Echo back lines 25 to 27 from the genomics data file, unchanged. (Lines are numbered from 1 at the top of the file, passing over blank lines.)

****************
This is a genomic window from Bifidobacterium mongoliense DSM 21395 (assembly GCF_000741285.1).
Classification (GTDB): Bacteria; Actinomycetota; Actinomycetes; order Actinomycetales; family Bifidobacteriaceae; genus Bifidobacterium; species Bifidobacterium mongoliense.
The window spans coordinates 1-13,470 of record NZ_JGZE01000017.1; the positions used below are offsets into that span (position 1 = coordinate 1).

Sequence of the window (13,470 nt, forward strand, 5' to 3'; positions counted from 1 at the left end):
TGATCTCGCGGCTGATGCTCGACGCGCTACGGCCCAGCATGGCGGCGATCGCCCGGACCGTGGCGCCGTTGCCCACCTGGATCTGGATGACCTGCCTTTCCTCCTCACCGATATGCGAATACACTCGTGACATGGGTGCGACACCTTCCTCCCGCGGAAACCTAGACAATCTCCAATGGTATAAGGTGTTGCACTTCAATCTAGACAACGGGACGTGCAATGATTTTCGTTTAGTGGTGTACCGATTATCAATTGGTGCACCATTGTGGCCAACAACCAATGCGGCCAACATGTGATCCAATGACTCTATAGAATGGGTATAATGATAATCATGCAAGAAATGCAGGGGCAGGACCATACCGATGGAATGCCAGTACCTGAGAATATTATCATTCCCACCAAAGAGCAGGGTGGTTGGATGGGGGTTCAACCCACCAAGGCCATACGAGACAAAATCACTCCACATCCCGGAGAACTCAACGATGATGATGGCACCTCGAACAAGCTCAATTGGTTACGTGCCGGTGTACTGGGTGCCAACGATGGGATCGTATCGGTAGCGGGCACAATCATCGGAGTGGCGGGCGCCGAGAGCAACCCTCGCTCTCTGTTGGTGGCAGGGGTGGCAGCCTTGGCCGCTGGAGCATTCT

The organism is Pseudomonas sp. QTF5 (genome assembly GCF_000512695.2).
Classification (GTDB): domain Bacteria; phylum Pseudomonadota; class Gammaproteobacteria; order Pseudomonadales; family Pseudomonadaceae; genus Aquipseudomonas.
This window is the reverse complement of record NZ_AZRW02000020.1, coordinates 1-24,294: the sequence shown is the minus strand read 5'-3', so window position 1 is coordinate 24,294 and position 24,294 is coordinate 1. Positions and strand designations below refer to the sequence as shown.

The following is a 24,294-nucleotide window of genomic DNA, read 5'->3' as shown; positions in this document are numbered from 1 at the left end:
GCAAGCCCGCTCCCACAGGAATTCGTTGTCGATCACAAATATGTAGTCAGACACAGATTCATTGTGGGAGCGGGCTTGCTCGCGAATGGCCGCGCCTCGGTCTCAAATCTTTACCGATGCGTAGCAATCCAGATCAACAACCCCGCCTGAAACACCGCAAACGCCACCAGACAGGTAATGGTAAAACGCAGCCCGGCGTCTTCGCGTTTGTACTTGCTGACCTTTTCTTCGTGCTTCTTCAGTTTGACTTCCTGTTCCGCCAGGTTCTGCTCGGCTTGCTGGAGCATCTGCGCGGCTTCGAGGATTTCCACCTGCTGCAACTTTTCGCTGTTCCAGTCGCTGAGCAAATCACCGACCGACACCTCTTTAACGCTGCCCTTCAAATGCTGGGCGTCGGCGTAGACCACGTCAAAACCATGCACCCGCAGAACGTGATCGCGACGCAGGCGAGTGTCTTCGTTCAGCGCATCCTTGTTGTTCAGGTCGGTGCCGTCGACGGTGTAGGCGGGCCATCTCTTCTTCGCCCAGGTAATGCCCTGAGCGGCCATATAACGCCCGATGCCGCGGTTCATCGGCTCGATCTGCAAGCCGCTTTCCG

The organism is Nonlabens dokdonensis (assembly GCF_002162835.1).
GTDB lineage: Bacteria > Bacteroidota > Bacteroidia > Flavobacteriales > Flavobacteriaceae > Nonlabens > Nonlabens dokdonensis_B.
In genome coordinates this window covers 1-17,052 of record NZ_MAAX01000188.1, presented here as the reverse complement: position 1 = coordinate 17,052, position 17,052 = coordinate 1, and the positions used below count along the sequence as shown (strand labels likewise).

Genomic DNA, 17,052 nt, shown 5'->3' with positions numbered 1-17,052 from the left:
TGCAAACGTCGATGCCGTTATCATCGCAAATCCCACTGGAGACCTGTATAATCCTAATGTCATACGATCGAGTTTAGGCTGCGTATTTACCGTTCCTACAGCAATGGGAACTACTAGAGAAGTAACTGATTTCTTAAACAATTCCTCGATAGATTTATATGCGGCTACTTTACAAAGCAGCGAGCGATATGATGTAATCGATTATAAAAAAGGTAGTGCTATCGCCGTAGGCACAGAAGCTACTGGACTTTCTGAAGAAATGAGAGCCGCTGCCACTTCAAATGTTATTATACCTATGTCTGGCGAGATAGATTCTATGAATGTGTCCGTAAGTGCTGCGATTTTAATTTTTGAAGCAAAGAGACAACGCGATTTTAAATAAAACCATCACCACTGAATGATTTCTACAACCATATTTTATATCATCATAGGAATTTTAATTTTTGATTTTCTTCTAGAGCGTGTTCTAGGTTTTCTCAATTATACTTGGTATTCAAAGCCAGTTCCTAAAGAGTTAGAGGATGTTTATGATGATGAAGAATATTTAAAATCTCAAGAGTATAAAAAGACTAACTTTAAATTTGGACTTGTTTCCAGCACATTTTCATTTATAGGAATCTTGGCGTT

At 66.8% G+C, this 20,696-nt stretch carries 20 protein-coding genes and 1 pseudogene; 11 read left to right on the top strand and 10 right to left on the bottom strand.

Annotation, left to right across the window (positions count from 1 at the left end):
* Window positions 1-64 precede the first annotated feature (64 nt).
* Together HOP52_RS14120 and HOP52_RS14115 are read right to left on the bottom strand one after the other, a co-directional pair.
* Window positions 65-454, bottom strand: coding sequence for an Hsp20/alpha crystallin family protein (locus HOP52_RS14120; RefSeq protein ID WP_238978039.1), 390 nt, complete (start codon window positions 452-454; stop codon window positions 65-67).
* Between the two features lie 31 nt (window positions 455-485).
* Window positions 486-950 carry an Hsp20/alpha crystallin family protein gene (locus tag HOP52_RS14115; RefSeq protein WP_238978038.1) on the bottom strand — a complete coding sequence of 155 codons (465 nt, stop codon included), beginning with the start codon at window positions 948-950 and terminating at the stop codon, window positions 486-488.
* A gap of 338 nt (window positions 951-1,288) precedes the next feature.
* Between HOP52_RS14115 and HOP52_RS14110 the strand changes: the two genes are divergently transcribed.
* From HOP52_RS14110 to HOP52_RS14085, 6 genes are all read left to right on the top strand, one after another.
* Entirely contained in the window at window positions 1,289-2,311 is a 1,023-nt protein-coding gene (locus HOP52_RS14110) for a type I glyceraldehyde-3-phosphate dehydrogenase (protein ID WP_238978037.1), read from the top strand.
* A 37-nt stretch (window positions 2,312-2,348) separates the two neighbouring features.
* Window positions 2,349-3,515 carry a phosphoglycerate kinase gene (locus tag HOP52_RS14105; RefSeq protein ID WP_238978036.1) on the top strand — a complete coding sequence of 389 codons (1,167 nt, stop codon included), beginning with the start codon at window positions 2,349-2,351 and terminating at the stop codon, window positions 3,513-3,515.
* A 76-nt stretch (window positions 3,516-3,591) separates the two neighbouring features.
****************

* From HOP52_RS14110 to HOP52_RS14085, 6 genes are all read left to right on the top strand, one after another.
* Entirely contained in the window at window positions 1,289-2,311 is a 1,023-nt protein-coding gene (locus HOP52_RS14110) for a type I glyceraldehyde-3-phosphate dehydrogenase (protein ID WP_238978037.1), read from the top strand.
* A 37-nt stretch (window positions 2,312-2,348) separates the two neighbouring features.